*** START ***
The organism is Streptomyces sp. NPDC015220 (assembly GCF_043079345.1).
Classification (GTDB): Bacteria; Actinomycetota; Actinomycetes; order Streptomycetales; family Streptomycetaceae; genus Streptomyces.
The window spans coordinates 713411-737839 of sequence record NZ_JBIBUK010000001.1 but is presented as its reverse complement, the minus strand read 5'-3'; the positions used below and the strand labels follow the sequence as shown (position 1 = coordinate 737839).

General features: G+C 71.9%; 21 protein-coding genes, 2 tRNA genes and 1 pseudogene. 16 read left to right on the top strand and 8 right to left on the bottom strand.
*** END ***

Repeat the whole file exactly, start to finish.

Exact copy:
The organism is Streptomyces sp. NPDC015220 (assembly GCF_043079345.1).
Classification (GTDB): Bacteria; Actinomycetota; Actinomycetes; order Streptomycetales; family Streptomycetaceae; genus Streptomyces.
The window spans coordinates 713411-737839 of sequence record NZ_JBIBUK010000001.1 but is presented as its reverse complement, the minus strand read 5'-3'; the positions used below and the strand labels follow the sequence as shown (position 1 = coordinate 737839).

General features: G+C 71.9%; 21 protein-coding genes, 2 tRNA genes and 1 pseudogene. 16 read left to right on the top strand and 8 right to left on the bottom strand.